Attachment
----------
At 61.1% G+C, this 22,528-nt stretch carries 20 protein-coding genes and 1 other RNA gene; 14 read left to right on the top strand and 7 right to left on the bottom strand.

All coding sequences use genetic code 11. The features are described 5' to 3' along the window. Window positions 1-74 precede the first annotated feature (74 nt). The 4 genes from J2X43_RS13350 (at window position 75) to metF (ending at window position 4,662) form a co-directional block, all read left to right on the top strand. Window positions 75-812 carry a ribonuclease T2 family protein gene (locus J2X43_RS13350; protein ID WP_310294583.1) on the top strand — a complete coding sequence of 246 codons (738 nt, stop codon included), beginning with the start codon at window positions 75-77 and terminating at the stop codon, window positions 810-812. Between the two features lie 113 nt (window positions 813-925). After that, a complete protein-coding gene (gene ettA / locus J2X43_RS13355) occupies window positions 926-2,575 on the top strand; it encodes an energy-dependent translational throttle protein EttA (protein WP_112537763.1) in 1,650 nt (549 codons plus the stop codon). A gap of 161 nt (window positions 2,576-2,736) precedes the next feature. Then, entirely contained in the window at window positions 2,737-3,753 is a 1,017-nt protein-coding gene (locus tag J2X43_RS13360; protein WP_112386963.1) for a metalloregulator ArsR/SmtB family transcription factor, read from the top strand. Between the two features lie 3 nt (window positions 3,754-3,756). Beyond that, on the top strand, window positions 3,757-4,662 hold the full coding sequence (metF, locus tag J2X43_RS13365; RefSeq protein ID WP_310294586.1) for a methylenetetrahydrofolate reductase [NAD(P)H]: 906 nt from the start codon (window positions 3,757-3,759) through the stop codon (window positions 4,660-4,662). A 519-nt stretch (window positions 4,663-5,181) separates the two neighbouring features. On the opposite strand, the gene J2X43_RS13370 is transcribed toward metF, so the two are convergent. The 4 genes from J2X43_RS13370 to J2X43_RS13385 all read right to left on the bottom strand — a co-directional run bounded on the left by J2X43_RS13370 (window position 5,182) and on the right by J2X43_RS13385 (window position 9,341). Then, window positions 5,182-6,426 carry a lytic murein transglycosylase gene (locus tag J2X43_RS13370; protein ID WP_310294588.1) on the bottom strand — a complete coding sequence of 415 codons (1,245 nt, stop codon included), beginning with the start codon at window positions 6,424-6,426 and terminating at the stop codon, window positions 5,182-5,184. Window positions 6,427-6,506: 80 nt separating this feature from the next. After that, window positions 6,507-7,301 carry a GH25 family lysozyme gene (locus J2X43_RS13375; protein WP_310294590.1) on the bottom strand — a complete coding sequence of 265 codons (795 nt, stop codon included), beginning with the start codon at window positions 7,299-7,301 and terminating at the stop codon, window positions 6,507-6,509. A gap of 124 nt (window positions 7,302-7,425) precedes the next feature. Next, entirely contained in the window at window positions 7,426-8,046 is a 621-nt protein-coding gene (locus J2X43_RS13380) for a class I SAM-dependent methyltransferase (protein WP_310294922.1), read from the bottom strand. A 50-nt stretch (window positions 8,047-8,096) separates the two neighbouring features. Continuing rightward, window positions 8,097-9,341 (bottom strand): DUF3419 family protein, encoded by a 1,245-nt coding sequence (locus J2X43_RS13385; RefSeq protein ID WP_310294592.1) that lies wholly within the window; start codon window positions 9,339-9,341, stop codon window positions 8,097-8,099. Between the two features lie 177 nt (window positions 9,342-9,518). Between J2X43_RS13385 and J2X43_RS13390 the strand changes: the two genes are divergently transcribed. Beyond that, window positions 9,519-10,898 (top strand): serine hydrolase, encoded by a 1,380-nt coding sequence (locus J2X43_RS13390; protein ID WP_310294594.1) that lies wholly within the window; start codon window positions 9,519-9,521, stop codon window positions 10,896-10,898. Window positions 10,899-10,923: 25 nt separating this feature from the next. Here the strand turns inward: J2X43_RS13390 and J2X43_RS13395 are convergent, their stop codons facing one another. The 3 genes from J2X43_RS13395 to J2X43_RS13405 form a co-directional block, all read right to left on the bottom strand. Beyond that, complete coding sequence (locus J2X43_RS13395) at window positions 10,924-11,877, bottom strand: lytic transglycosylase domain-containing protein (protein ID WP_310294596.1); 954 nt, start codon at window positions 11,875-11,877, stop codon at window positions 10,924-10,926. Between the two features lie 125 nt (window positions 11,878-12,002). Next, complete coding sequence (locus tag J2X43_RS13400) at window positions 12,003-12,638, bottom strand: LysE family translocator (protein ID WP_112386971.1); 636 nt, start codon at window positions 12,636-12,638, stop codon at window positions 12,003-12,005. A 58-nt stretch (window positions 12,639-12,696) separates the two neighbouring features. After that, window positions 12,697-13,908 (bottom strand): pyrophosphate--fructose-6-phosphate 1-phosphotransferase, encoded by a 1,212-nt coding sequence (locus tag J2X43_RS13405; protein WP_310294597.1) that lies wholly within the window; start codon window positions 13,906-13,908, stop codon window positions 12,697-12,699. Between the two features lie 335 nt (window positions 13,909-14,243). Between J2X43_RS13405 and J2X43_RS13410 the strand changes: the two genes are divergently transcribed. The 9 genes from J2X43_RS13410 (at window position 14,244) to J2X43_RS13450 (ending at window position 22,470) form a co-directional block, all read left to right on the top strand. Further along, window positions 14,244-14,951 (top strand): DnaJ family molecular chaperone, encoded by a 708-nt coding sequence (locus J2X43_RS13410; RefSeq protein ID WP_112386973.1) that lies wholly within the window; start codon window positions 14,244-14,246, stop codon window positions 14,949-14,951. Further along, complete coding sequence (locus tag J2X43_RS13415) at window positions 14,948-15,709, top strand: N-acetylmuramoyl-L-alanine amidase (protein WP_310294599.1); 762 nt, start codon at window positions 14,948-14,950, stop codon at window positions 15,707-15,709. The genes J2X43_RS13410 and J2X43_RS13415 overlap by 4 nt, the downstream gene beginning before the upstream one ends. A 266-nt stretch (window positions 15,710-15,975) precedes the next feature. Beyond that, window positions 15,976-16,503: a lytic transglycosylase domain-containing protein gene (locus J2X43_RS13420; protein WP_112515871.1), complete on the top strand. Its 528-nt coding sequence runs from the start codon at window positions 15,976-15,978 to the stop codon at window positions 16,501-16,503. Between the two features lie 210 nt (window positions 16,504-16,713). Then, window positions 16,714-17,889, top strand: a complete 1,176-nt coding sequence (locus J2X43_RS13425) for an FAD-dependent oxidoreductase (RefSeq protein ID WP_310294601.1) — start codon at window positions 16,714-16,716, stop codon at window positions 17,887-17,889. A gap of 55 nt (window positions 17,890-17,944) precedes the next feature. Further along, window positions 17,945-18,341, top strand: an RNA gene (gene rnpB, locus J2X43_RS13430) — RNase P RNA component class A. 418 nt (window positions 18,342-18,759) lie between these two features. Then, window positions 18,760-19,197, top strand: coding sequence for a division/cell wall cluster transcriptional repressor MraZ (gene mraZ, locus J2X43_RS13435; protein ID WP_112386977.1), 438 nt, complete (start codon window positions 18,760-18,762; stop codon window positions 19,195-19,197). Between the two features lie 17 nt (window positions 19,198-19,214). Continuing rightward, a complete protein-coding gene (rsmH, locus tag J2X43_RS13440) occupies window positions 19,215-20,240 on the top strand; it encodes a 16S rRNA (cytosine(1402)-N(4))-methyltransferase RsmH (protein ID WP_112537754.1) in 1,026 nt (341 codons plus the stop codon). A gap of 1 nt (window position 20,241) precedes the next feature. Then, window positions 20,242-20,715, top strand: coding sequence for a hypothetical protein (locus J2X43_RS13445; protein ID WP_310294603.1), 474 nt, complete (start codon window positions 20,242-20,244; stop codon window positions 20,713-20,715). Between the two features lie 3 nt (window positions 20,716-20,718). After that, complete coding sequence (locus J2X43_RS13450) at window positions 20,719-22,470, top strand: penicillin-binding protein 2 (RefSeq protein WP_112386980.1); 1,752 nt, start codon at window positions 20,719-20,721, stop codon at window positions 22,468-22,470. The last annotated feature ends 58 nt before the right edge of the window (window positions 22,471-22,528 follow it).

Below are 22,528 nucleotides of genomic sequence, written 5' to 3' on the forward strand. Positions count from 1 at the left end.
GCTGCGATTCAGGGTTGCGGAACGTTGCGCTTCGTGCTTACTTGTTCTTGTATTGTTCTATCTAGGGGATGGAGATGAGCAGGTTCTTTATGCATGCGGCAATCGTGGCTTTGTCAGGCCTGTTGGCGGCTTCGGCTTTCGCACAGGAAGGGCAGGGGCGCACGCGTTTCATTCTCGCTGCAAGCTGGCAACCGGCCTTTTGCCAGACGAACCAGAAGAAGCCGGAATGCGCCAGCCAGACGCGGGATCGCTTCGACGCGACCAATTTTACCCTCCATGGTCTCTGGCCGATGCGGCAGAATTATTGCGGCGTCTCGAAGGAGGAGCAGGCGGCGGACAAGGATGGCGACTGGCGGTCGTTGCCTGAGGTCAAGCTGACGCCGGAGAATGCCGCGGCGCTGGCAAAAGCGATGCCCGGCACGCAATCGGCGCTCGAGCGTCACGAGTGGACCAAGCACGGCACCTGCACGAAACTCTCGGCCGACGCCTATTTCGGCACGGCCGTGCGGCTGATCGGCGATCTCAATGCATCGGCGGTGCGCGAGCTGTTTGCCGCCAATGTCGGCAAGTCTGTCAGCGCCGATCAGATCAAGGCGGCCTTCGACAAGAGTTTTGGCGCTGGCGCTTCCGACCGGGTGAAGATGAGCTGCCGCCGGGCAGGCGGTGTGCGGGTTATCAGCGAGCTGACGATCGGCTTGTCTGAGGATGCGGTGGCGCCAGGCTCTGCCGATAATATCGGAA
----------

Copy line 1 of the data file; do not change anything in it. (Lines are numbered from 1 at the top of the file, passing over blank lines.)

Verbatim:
At 61.1% G+C, this 22,528-nt stretch carries 20 protein-coding genes and 1 other RNA gene; 14 read left to right on the top strand and 7 right to left on the bottom strand.